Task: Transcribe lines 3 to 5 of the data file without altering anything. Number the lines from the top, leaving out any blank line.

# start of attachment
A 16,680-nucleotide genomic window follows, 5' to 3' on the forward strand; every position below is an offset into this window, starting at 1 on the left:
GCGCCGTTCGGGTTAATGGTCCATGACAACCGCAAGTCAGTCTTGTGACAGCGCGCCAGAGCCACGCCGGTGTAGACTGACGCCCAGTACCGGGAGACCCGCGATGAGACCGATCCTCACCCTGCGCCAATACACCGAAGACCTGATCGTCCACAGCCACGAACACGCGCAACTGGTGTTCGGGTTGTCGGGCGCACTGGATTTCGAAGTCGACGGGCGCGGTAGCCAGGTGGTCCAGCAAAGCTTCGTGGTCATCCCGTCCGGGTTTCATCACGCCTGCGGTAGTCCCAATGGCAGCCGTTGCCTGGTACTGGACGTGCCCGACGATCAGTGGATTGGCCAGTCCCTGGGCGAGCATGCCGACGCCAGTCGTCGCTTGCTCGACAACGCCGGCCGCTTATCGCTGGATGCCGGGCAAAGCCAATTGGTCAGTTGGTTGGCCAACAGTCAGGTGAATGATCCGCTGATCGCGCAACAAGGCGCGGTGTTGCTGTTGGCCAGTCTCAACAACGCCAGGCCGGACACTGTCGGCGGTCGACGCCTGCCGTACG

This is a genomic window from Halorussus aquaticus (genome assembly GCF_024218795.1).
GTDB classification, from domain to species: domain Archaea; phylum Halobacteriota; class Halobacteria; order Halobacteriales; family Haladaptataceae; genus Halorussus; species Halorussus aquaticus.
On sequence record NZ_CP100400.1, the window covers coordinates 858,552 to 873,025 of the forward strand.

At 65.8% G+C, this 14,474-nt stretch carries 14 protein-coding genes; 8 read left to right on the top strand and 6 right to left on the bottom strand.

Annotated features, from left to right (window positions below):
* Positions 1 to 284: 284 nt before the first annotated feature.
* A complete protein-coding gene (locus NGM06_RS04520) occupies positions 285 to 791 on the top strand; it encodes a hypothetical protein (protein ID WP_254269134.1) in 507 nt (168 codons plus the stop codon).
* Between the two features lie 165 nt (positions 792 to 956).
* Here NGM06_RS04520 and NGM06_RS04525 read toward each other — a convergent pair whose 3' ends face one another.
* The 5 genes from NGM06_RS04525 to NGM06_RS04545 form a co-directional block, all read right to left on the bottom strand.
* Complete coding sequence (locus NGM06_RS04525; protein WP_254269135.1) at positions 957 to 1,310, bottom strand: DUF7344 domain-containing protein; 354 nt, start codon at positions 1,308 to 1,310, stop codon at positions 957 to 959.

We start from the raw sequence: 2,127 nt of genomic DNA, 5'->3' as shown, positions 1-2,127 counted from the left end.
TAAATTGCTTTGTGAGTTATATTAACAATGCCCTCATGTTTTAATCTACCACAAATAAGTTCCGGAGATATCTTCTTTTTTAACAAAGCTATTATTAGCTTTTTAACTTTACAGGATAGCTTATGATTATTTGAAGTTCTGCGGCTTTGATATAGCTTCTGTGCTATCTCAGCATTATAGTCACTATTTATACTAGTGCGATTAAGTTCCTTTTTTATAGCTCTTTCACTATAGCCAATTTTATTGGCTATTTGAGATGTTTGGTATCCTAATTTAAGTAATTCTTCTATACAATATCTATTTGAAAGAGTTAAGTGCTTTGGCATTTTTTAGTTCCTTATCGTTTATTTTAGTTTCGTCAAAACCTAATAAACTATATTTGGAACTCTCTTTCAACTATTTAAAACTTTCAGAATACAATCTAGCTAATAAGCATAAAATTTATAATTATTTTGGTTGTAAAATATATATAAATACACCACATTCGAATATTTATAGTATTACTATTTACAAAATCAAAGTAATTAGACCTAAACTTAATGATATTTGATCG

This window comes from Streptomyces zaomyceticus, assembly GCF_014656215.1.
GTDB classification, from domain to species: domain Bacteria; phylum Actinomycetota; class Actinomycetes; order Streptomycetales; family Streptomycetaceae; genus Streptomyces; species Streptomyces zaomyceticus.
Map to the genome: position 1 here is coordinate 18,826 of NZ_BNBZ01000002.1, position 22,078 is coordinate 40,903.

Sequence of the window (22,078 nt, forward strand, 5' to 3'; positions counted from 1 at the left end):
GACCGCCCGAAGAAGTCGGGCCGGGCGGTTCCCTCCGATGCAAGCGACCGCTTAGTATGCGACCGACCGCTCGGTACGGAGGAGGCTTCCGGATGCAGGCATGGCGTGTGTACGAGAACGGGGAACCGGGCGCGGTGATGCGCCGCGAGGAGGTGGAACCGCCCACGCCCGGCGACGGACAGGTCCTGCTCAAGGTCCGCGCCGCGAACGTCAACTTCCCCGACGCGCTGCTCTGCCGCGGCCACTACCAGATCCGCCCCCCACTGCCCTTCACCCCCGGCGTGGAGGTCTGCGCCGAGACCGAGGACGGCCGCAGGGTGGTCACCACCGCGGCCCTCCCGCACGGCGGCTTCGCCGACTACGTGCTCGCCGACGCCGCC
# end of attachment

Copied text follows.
This is a genomic window from Halorussus aquaticus (genome assembly GCF_024218795.1).
GTDB classification, from domain to species: domain Archaea; phylum Halobacteriota; class Halobacteria; order Halobacteriales; family Haladaptataceae; genus Halorussus; species Halorussus aquaticus.
On sequence record NZ_CP100400.1, the window covers coordinates 858,552 to 873,025 of the forward strand.